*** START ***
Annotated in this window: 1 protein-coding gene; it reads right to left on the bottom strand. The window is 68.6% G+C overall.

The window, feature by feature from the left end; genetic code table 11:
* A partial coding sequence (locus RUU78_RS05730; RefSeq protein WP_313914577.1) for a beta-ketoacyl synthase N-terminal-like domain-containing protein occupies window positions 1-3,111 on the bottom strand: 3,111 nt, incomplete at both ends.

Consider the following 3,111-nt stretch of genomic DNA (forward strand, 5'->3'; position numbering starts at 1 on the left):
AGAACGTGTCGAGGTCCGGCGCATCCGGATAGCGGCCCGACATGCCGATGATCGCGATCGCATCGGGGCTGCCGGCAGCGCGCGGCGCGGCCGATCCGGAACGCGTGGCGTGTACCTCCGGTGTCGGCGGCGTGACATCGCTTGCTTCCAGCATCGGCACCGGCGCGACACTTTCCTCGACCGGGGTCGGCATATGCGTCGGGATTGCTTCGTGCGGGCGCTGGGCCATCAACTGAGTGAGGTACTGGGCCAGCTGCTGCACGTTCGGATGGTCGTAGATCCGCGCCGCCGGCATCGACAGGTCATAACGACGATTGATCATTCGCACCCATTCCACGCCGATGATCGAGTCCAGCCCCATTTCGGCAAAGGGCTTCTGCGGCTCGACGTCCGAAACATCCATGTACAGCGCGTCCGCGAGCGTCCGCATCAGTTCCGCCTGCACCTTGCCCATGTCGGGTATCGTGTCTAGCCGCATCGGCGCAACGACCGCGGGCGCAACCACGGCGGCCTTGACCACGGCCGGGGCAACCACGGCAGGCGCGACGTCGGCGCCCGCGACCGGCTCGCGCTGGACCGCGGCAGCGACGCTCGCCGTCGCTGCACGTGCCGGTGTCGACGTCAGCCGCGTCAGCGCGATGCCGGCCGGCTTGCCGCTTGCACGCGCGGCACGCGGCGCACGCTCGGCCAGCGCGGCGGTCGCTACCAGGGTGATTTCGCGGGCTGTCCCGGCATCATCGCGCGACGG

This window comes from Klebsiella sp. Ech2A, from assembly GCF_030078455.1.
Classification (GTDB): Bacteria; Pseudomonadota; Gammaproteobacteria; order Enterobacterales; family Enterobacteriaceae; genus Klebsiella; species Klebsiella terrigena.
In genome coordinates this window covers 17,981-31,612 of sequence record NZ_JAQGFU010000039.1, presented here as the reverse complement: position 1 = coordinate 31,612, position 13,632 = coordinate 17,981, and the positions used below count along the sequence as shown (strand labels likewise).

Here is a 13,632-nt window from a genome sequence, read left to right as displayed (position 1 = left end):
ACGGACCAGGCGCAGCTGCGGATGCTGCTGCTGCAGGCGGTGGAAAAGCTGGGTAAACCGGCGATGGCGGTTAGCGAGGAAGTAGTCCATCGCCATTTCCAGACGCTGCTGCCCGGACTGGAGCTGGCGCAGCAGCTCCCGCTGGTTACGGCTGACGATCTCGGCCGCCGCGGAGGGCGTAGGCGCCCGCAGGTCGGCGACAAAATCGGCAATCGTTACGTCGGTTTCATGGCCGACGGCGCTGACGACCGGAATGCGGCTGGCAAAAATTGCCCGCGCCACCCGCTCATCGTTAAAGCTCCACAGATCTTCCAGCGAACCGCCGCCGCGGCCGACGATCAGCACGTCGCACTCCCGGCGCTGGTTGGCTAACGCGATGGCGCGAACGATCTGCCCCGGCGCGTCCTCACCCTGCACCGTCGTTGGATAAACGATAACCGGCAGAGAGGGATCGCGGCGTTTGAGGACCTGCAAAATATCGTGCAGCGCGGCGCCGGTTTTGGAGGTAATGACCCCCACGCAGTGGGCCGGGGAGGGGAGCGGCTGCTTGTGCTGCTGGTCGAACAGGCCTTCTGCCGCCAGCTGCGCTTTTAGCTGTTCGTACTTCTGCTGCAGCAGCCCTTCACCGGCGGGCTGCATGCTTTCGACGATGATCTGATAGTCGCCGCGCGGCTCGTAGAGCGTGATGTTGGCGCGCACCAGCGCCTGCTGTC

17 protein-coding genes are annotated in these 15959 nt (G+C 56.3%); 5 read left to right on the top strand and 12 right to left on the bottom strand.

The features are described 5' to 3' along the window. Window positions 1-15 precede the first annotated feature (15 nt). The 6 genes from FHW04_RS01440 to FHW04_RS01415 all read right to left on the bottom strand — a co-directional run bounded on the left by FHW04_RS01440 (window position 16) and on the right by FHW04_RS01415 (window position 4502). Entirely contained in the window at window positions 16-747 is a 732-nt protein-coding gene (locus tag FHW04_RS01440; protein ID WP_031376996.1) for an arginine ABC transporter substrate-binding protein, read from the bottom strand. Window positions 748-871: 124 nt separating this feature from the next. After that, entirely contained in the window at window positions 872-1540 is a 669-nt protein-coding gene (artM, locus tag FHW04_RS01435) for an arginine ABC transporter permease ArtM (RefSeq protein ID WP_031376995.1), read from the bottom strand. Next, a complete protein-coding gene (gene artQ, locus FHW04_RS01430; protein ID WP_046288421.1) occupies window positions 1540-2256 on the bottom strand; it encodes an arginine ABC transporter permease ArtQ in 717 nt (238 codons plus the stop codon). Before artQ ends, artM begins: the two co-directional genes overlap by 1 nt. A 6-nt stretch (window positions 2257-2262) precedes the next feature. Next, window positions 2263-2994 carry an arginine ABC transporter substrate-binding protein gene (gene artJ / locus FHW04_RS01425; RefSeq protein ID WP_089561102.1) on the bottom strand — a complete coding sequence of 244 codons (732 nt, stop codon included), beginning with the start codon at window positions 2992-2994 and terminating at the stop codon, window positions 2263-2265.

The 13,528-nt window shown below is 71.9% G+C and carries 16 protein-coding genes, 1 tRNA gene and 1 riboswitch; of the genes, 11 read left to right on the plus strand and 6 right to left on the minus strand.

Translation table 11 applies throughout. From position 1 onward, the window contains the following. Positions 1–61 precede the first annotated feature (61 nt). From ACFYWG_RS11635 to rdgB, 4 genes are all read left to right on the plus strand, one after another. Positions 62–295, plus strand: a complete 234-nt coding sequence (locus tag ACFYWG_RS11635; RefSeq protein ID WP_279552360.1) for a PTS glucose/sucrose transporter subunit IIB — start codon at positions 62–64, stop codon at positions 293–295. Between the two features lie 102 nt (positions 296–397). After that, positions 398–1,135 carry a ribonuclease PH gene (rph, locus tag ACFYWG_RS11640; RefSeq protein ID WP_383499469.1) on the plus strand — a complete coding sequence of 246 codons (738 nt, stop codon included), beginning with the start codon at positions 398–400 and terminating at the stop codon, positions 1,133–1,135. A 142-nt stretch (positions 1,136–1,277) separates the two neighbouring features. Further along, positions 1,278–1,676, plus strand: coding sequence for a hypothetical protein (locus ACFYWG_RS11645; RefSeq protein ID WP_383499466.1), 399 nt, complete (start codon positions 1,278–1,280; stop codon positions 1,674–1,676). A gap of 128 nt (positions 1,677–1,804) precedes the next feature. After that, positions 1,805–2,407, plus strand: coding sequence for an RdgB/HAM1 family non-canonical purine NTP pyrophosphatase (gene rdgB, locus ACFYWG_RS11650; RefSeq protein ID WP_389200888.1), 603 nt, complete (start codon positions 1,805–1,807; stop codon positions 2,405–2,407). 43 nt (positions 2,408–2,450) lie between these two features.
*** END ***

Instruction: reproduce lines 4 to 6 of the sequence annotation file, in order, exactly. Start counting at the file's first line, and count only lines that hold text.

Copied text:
Consider the following 3,111-nt stretch of genomic DNA (forward strand, 5'->3'; position numbering starts at 1 on the left):
AGAACGTGTCGAGGTCCGGCGCATCCGGATAGCGGCCCGACATGCCGATGATCGCGATCGCATCGGGGCTGCCGGCAGCGCGCGGCGCGGCCGATCCGGAACGCGTGGCGTGTACCTCCGGTGTCGGCGGCGTGACATCGCTTGCTTCCAGCATCGGCACCGGCGCGACACTTTCCTCGACCGGGGTCGGCATATGCGTCGGGATTGCTTCGTGCGGGCGCTGGGCCATCAACTGAGTGAGGTACTGGGCCAGCTGCTGCACGTTCGGATGGTCGTAGATCCGCGCCGCCGGCATCGACAGGTCATAACGACGATTGATCATTCGCACCCATTCCACGCCGATGATCGAGTCCAGCCCCATTTCGGCAAAGGGCTTCTGCGGCTCGACGTCCGAAACATCCATGTACAGCGCGTCCGCGAGCGTCCGCATCAGTTCCGCCTGCACCTTGCCCATGTCGGGTATCGTGTCTAGCCGCATCGGCGCAACGACCGCGGGCGCAACCACGGCGGCCTTGACCACGGCCGGGGCAACCACGGCAGGCGCGACGTCGGCGCCCGCGACCGGCTCGCGCTGGACCGCGGCAGCGACGCTCGCCGTCGCTGCACGTGCCGGTGTCGACGTCAGCCGCGTCAGCGCGATGCCGGCCGGCTTGCCGCTTGCACGCGCGGCACGCGGCGCACGCTCGGCCAGCGCGGCGGTCGCTACCAGGGTGATTTCGCGGGCTGTCCCGGCATCATCGCGCGACGG

This window comes from Klebsiella sp. Ech2A, from assembly GCF_030078455.1.